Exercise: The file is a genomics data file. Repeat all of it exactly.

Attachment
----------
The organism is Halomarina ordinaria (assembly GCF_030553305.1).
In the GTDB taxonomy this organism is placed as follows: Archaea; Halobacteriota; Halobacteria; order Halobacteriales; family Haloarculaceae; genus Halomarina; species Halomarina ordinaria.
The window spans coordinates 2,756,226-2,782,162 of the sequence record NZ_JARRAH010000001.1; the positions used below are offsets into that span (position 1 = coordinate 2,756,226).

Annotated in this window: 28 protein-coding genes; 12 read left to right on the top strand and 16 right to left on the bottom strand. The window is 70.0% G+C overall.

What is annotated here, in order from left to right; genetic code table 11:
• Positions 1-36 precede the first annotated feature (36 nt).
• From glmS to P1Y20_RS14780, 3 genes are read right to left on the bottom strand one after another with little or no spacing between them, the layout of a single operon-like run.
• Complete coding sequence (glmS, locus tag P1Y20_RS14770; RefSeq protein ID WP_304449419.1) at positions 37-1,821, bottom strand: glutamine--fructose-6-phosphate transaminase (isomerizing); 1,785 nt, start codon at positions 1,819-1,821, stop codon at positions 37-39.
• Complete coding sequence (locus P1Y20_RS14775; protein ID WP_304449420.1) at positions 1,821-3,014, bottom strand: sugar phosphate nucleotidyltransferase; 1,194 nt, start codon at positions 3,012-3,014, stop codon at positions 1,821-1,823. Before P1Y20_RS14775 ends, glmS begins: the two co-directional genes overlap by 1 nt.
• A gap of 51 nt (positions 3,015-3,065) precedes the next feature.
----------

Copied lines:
The organism is Halomarina ordinaria (assembly GCF_030553305.1).
In the GTDB taxonomy this organism is placed as follows: Archaea; Halobacteriota; Halobacteria; order Halobacteriales; family Haloarculaceae; genus Halomarina; species Halomarina ordinaria.
The window spans coordinates 2,756,226-2,782,162 of the sequence record NZ_JARRAH010000001.1; the positions used below are offsets into that span (position 1 = coordinate 2,756,226).

Annotated in this window: 28 protein-coding genes; 12 read left to right on the top strand and 16 right to left on the bottom strand. The window is 70.0% G+C overall.

What is annotated here, in order from left to right; genetic code table 11:
• Positions 1-36 precede the first annotated feature (36 nt).
• From glmS to P1Y20_RS14780, 3 genes are read right to left on the bottom strand one after another with little or no spacing between them, the layout of a single operon-like run.
• Complete coding sequence (glmS, locus tag P1Y20_RS14770; RefSeq protein ID WP_304449419.1) at positions 37-1,821, bottom strand: glutamine--fructose-6-phosphate transaminase (isomerizing); 1,785 nt, start codon at positions 1,819-1,821, stop codon at positions 37-39.
• Complete coding sequence (locus P1Y20_RS14775; protein ID WP_304449420.1) at positions 1,821-3,014, bottom strand: sugar phosphate nucleotidyltransferase; 1,194 nt, start codon at positions 3,012-3,014, stop codon at positions 1,821-1,823. Before P1Y20_RS14775 ends, glmS begins: the two co-directional genes overlap by 1 nt.
• A gap of 51 nt (positions 3,015-3,065) precedes the next feature.